After the Sydney event, organizers changed the flight-control interface from a joystick device to what Waterhouse describes as “the pepper cracker,” a small unit with arms on each side of the consol. He now predominantly flies around the course 100-percent of the time, except when sprinting to the new side during a maneuver.

“Initially, the flight controller couldn’t fly the boat properly [in Sydney and San Francisco],” Waterhouse says. “We couldn’t catch the hull quick enough so they changed the interface and the valves on the daggerboard rake cylinders, which makes it easier to fly.”


Waterhouse compares his control unit to a Formula steering wheel, where critical and on-demand adjustments are finger-tip accessible: for example, daggerboard rake, board up and down, wing inverter, rudder set up, rudder differential.

“Those are the main functions at our disposal from the console, which is pretty cool,” he says. “It does get confusing to remember where they are, but eventually muscle memory takes control.”

There’s also a control panel on the inboard side of each cockpit which provide fine-tune settings, such as the angle at which the daggerboard enters the water, how fast the rudders swap over with each tack, “nitty gritty settings that are quite important, but are pre-set before the race,” Waterhouse says.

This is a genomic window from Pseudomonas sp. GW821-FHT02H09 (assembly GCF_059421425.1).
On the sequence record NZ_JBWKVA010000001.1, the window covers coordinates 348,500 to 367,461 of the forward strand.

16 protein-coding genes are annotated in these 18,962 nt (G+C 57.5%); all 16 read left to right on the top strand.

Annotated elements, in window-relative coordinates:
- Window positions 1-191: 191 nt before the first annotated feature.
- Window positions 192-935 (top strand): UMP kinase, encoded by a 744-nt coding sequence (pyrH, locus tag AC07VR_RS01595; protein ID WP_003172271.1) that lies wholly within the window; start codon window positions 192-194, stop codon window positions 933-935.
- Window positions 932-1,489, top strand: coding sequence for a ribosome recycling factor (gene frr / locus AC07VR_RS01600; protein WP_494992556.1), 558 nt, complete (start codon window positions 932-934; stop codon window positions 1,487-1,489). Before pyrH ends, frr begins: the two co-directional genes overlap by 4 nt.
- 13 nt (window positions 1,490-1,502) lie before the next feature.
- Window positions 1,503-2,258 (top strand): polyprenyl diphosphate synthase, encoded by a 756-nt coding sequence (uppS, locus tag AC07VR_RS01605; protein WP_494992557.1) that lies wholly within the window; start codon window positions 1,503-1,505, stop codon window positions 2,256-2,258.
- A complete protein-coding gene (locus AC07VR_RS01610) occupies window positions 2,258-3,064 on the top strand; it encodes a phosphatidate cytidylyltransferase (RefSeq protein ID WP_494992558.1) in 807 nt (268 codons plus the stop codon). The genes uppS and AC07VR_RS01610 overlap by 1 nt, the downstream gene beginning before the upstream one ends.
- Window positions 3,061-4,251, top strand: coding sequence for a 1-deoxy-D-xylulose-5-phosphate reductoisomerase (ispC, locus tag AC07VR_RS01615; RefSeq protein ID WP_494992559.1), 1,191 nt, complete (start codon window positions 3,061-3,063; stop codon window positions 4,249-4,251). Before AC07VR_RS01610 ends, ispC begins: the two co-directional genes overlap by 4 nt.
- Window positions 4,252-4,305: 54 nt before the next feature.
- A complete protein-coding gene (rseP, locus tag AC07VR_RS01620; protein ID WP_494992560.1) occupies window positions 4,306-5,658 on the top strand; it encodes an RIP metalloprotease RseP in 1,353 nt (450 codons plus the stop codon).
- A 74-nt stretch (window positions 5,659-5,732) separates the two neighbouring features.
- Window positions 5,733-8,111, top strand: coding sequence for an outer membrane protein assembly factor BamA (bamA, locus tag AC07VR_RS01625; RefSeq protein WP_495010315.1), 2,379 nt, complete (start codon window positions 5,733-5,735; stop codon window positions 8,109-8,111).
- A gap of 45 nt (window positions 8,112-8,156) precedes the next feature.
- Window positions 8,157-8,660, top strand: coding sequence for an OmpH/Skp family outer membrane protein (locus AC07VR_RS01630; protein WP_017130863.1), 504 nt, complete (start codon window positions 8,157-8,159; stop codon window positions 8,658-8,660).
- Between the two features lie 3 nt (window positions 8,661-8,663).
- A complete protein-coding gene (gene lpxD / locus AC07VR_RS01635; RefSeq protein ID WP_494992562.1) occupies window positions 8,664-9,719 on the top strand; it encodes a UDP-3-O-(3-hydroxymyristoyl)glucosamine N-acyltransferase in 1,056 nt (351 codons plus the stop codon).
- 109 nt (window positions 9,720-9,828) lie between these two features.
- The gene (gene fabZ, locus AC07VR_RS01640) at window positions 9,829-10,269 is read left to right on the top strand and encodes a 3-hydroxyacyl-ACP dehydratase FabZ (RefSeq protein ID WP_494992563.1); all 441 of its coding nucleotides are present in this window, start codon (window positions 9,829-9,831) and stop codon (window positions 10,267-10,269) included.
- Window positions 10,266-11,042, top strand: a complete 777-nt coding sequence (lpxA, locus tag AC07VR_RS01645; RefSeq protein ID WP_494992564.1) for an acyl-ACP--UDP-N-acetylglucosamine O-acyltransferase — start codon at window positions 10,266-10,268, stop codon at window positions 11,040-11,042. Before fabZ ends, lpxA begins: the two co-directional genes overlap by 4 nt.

The erratic and unpredictable conditions SailGP teams experienced on the Hudson River during race days of the New York SailGP event put extra pressure on Waterhouse and other flight controllers who have to anticipate changes in wind strength and the dynamic forces that result. “Those are the hardest conditions,” says Waterhouse. “What you don’t see are the force changes; with every puff and shift, or wing-trim change or steering movement, the loading on the board changes, which changes your lift, so you’re always trying to counteract all those variables to keep the boat flying. It’s bloody hard.”